What I Wish I Were Thankful For


Amy_Carmichael_with_children2I wish I were thankful for trials. I know James says we are to count them as joy. I know that trials produce endurance and end up shaping us into the likeness of Jesus Christ. And I’m thankful for the trials I’ve gone through that are over, not just because I survived them, but because I see God working in my life because of them.

But I’m not a fan of trials. I don’t eagerly long for or look forward to the next one or the one after that. I’d much rather hear good news and have things go my way.

I’d rather see the US experience a great revival. I’d rather see the health of the people I love improve. I’d rather get a big book contract. I’d rather my church had a perfect staff and perfect congregants and did ministry perfectly.

It would be so much easier to be thankful, wouldn’t it?

But the reality is, I’m not perfect, the US may not see a revival, my family and friends will struggle with health issues and one day die, my church doesn’t have perfect people at any position, and I may never see that big contract.

So what?

Is God greater if everything goes the way I want it to or is He the same, whether I suffer or not?

This is a critical question, because thanksgiving can’t depend on what we have. If I have plenty, I’m thankful and if I have less, I’m not? If that were true, what would be the line of demarcation indicating when we needed to be thankful and when we could start complaining?

So if thanksgiving isn’t about “counting our blessings, naming them one by one,” what is it?

I suggest it is above all a focus on who God is.

Recently I heard a poem entitled “Flame Of God” written by Amy Carmichael, a missionary to India who opened, then ran an orphanage for fifty-five years. The poem is such a rich, reverent piece, I think it gains strength by repetition. The point for this post is that Amy Carmichael clearly saw God in a way that made her want to give Him her all.

She wouldn’t have created a thanksgiving list that included stuff that made life easy or comfortable. She’d thank God for Himself, His word, prayer, His redemption. But she’s mostly thank Him for the privilege of serving Him, for the opportunity to give her life to care for the least and lost.

When asked once what missionary life was like, she wrote back saying simply, “Missionary life is simply a chance to die.” (Wikipedia)

The words of “Flame Of God” inspire me and convict me at the same time. Above all, they make me want to see God the way Amy Carmichael did.

Flame Of God

From prayer that asks that I may be
Sheltered from winds that beat on Thee,
From fearing when I should aspire,
From faltering when I should climb higher
From silken self, O Captain, free
Thy soldier who would follow Thee.

From subtle love of softening things,
From easy choices, weakenings,
(Not thus are spirits fortified,
Not this way went the Crucified)
From all that dims Thy Calvary
O Lamb of God, deliver me.

Give me the love that leads the way,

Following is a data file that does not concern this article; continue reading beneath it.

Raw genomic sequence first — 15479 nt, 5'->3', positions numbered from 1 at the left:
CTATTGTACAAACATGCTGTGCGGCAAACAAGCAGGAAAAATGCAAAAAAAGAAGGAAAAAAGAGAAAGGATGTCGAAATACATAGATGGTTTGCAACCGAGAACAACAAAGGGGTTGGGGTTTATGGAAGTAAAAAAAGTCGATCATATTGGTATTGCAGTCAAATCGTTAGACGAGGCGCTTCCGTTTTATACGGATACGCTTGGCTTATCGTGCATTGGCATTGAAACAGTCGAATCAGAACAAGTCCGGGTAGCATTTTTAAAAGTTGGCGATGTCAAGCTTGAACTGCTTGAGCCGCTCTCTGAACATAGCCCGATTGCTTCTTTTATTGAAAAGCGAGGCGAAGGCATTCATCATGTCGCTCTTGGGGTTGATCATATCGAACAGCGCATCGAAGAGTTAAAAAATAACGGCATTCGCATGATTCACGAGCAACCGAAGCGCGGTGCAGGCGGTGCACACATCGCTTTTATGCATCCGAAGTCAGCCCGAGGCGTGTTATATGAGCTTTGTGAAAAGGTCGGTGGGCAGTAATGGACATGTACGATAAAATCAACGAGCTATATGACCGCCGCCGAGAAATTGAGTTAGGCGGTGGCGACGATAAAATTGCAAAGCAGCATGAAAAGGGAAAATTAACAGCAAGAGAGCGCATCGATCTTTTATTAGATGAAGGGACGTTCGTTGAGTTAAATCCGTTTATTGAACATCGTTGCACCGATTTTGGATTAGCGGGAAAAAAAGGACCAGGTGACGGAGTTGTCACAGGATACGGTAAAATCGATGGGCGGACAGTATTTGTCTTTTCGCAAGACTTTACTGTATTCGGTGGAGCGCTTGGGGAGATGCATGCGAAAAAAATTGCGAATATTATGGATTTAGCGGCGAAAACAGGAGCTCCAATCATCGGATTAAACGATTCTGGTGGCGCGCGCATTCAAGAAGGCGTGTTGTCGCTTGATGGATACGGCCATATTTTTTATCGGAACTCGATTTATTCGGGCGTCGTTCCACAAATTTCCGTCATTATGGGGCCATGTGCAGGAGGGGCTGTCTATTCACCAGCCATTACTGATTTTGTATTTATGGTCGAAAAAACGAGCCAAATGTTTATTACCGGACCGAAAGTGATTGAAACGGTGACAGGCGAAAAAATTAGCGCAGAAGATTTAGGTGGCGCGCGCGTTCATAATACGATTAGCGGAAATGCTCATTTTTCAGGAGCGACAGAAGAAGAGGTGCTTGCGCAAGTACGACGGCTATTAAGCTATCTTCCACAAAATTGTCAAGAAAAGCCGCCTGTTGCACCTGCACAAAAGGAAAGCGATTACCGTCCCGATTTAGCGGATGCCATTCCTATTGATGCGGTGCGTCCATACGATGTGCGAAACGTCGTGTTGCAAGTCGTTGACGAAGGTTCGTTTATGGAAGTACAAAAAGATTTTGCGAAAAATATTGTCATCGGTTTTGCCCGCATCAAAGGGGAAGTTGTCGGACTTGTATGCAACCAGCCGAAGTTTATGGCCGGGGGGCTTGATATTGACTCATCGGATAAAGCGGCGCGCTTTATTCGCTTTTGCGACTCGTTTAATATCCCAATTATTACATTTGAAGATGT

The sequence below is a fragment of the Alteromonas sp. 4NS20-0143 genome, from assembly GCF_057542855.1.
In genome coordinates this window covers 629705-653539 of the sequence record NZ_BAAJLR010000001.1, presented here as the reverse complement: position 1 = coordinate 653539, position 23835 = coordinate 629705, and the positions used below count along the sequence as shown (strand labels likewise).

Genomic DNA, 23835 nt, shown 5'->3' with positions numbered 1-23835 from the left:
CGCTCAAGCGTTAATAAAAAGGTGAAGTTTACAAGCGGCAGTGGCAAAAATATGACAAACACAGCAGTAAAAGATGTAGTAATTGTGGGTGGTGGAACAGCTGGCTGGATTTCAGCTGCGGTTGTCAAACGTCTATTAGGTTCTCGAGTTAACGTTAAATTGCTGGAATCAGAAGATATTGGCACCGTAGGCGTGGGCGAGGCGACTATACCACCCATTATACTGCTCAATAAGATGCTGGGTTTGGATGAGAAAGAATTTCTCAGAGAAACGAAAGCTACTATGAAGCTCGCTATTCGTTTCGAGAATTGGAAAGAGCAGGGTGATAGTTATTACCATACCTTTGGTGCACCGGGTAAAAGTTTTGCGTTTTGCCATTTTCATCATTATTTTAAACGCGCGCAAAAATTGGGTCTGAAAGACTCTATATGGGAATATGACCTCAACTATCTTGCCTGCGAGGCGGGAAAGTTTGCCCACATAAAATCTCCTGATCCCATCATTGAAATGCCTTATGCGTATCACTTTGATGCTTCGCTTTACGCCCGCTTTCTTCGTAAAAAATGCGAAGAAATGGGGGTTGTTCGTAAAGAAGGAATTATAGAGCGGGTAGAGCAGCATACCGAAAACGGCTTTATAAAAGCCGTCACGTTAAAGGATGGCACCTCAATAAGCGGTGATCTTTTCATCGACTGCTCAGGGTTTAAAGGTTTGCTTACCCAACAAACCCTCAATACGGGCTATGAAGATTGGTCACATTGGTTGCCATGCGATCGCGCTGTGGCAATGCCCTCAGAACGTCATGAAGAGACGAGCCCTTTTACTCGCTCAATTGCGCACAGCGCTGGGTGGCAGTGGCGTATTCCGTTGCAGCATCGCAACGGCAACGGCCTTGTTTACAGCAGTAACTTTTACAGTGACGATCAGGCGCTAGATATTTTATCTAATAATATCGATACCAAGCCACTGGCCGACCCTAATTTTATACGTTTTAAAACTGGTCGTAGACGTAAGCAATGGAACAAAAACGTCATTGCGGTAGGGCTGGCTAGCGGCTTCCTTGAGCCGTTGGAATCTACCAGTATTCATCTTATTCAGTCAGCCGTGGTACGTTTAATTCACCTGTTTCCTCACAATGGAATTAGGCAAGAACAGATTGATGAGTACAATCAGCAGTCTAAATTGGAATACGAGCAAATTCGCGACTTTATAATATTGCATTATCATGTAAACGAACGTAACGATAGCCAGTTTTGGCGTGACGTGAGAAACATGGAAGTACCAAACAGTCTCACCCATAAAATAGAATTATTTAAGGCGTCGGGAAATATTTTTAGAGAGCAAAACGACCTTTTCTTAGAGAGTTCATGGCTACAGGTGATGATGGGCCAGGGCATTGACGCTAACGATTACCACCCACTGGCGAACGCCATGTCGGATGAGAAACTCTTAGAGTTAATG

The faith that nothing can dismay
The hope no disappointments tire,
The passion that will burn like fire;
Let me not sink to be a clod;
Make me Thy fuel, Flame of God

Suffering is a part of life. I don’t think it’s wrong for the sick to pray for healing or the unemployed, for a job. I think it’s good to pray for God’s comfort in the face of grief. But should I pray for “softening things” or for “easy choices”? I think too often that’s what I do.

What I want to do instead is learn to use suffering for an occasion to thank God—for His presence, His strength, and whatever else He shows me. I’m most often mindful of His omniscience—that the things which surprise me, are no surprise to Him. That He knew all along what would happen and what I’d need. And of course that reminds me how trustworthy He is.

I don’t know that I’ll ever have the spiritual maturity Amy Carmichael displayed when she wrote “Make me Thy fuel, Flame of God.” But I’m convinced thanking God, no matter where He puts me or what He takes me through, draws me into a deeper relationship with Him.

CFBA Blog Tour – The Hope Of Shridula


From time to time I participate in the Christian Fiction Blog Alliance blog tour, and this second half of the week the group is focusing on The Hope Of Shridula (Abingdon Press) by Kay Marshall Strom. This is actually book 2 of the Blessings in India Series, but it easily reads like a stand-alone.

The Story. Shridula and her parents are members of the Dalites, or India’s chaste of Untouchables, enslaved to a rich landowner because of a small debt her father’s father owed. Trapped in what appears to be a hopeless situation, the world as they know it begins to unravel because this is 1946 — the British colony is fighting for independence and then to accommodate the strong and varied religions influencing different people groups. Trapped by their economic circumstances, helpless against the powerful, and now squeezed by political forces that are ripping apart the fabric of society, Shridula and her family have few options until a surprising way of escape opens.